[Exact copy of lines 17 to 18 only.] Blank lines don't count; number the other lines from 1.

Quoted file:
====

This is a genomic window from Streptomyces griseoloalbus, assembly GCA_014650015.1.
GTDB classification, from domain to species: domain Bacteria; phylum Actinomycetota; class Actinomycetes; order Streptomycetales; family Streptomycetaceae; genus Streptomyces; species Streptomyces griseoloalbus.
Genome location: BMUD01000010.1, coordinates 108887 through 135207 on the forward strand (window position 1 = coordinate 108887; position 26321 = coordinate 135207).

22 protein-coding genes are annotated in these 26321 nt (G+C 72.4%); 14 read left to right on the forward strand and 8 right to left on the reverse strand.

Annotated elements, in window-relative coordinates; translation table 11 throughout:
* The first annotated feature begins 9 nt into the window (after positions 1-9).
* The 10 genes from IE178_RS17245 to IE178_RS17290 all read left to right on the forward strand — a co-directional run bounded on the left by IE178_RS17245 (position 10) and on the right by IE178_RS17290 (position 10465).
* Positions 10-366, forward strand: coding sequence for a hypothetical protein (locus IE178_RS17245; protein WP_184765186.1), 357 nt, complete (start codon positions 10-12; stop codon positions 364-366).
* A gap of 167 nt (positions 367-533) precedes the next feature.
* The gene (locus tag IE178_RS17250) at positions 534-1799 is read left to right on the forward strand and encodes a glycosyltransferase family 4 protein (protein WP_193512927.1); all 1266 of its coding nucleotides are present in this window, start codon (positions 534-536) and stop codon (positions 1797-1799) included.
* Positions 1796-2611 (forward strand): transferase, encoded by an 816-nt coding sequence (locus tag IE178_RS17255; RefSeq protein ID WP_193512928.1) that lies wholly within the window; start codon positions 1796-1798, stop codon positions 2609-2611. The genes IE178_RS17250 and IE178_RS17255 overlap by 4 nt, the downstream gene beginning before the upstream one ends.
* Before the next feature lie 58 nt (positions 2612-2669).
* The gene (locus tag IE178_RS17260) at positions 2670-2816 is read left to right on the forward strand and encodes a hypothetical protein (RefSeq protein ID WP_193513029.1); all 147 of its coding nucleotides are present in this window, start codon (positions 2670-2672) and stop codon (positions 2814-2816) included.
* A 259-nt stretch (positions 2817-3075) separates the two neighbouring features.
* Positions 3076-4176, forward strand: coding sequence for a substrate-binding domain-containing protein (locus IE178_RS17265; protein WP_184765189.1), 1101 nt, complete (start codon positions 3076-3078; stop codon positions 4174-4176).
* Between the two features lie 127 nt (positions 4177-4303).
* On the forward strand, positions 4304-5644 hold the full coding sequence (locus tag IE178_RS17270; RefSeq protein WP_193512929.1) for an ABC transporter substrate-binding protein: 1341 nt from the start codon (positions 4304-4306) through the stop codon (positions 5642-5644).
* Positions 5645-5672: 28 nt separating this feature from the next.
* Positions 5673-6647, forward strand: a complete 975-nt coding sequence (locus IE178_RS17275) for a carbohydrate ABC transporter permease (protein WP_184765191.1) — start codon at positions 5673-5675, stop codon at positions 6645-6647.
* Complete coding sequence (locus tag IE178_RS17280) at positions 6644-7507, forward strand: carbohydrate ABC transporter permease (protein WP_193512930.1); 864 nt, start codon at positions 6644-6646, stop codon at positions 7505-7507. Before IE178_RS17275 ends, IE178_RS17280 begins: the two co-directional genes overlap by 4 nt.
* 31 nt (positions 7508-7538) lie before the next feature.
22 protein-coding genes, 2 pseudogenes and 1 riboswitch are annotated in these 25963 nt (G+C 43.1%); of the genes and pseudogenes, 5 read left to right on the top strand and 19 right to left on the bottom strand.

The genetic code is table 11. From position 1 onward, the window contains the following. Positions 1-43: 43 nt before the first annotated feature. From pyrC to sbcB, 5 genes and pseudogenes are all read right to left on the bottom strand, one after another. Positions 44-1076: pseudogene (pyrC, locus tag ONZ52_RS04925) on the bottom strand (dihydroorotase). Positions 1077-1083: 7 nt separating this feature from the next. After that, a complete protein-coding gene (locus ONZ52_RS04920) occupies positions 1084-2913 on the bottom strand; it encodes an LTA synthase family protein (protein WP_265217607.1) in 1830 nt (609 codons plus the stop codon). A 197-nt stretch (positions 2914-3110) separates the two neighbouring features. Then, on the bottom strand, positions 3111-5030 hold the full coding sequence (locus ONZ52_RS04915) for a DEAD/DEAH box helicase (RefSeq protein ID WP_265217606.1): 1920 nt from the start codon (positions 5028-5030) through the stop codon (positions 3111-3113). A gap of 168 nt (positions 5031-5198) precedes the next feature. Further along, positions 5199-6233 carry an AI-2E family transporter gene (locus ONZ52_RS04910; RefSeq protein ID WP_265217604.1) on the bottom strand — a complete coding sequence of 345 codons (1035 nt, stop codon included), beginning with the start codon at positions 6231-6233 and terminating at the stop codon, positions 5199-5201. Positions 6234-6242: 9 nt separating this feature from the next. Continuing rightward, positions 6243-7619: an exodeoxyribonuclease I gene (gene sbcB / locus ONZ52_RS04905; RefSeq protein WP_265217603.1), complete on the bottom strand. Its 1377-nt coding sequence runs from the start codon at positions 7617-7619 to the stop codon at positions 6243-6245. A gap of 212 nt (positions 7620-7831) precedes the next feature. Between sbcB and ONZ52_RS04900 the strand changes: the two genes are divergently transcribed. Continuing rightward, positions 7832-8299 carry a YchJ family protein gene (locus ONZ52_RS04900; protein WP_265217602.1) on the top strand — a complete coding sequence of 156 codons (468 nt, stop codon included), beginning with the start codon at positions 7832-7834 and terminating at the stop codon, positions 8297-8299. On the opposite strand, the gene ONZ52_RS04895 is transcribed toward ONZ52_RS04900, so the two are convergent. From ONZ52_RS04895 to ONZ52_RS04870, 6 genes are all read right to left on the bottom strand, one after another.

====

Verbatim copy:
* On the forward strand, positions 4304-5644 hold the full coding sequence (locus tag IE178_RS17270; RefSeq protein WP_193512929.1) for an ABC transporter substrate-binding protein: 1341 nt from the start codon (positions 4304-4306) through the stop codon (positions 5642-5644).
* Positions 5645-5672: 28 nt separating this feature from the next.